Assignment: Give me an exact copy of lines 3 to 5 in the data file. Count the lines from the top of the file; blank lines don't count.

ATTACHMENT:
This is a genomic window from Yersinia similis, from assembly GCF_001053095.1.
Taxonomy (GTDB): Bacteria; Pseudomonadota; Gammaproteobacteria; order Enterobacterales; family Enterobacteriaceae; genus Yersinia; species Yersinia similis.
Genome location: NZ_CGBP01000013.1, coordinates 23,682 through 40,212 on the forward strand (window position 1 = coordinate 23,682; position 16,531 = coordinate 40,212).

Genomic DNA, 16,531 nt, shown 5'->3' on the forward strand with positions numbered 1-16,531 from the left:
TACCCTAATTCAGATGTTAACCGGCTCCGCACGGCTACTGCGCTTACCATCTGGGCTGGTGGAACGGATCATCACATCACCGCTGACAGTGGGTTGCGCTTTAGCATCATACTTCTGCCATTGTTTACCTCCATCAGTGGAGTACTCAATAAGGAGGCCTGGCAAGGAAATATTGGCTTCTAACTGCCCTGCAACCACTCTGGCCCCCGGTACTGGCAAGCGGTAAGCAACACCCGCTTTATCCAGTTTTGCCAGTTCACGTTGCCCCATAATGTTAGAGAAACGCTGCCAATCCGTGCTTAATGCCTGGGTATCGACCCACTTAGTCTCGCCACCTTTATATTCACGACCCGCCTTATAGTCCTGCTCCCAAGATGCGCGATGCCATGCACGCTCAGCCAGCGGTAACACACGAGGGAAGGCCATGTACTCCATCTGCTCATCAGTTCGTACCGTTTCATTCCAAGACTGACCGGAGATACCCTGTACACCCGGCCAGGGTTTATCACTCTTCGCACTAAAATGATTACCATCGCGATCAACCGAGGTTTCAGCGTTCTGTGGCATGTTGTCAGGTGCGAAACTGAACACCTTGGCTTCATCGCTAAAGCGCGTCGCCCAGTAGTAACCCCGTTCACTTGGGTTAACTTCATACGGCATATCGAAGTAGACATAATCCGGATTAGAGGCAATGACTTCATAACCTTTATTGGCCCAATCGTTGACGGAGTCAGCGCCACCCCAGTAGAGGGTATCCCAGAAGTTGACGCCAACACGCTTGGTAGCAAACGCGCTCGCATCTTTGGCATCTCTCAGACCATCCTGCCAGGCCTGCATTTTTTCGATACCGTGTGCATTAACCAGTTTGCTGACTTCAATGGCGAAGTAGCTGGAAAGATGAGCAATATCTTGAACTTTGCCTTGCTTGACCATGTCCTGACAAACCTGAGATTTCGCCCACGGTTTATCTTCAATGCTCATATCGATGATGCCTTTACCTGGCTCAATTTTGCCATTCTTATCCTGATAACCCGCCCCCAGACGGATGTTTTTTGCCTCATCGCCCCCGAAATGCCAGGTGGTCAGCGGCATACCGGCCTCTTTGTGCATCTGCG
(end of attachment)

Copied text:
Genome location: NZ_CGBP01000013.1, coordinates 23,682 through 40,212 on the forward strand (window position 1 = coordinate 23,682; position 16,531 = coordinate 40,212).

Genomic DNA, 16,531 nt, shown 5'->3' on the forward strand with positions numbered 1-16,531 from the left:
TACCCTAATTCAGATGTTAACCGGCTCCGCACGGCTACTGCGCTTACCATCTGGGCTGGTGGAACGGATCATCACATCACCGCTGACAGTGGGTTGCGCTTTAGCATCATACTTCTGCCATTGTTTACCTCCATCAGTGGAGTACTCAATAAGGAGGCCTGGCAAGGAAATATTGGCTTCTAACTGCCCTGCAACCACTCTGGCCCCCGGTACTGGCAAGCGGTAAGCAACACCCGCTTTATCCAGTTTTGCCAGTTCACGTTGCCCCATAATGTTAGAGAAACGCTGCCAATCCGTGCTTAATGCCTGGGTATCGACCCACTTAGTCTCGCCACCTTTATATTCACGACCCGCCTTATAGTCCTGCTCCCAAGATGCGCGATGCCATGCACGCTCAGCCAGCGGTAACACACGAGGGAAGGCCATGTACTCCATCTGCTCATCAGTTCGTACCGTTTCATTCCAAGACTGACCGGAGATACCCTGTACACCCGGCCAGGGTTTATCACTCTTCGCACTAAAATGATTACCATCGCGATCAACCGAGGTTTCAGCGTTCTGTGGCATGTTGTCAGGTGCGAAACTGAACACCTTGGCTTCATCGCTAAAGCGCGTCGCCCAGTAGTAACCCCGTTCACTTGGGTTAACTTCATACGGCATATCGAAGTAGACATAATCCGGATTAGAGGCAATGACTTCATAACCTTTATTGGCCCAATCGTTGACGGAGTCAGCGCCACCCCAGTAGAGGGTATCCCAGAAGTTGACGCCAACACGCTTGGTAGCAAACGCGCTCGCATCTTTGGCATCTCTCAGACCATCCTGCCAGGCCTGCATTTTTTCGATACCGTGTGCATTAACCAGTTTGCTGACTTCAATGGCGAAGTAGCTGGAAAGATGAGCAATATCTTGAACTTTGCCTTGCTTGACCATGTCCTGACAAACCTGAGATTTCGCCCACGGTTTATCTTCAATGCTCATATCGATGATGCCTTTACCTGGCTCAATTTTGCCATTCTTATCCTGATAACCCGCCCCCAGACGGATGTTTTTTGCCTCATCGCCCCCGAAATGCCAGGTGGTCAGCGGCATACCGGCCTCTTTGTGCATCTGCG